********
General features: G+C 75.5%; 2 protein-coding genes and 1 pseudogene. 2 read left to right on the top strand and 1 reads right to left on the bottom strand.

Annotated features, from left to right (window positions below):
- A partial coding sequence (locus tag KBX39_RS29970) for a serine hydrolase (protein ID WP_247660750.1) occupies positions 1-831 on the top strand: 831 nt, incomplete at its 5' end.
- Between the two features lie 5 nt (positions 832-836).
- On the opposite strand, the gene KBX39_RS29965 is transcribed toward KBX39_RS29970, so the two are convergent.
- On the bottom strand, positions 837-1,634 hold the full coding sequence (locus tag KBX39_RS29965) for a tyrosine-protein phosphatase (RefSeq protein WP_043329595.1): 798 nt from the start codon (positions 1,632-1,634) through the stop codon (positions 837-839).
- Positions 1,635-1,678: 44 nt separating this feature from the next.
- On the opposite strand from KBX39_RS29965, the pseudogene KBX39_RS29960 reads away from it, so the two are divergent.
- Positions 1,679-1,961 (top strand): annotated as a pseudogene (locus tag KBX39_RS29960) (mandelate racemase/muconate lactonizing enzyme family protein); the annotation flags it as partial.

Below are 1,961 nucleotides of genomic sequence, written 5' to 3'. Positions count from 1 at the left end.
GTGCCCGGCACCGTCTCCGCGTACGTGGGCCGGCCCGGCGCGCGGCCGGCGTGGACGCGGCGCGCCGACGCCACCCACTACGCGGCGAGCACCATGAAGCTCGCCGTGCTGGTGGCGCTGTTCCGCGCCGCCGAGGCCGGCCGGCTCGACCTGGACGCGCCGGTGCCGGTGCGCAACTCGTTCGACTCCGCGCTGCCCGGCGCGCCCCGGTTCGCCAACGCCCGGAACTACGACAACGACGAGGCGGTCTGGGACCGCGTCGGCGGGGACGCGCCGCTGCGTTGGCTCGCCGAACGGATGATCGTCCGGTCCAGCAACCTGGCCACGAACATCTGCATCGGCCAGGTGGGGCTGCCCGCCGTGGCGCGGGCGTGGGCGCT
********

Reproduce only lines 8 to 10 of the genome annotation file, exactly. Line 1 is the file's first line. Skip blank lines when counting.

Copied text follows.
- On the opposite strand from KBX39_RS29965, the pseudogene KBX39_RS29960 reads away from it, so the two are divergent.
- Positions 1,679-1,961 (top strand): annotated as a pseudogene (locus tag KBX39_RS29960) (mandelate racemase/muconate lactonizing enzyme family protein); the annotation flags it as partial.

Below are 1,961 nucleotides of genomic sequence, written 5' to 3'. Positions count from 1 at the left end.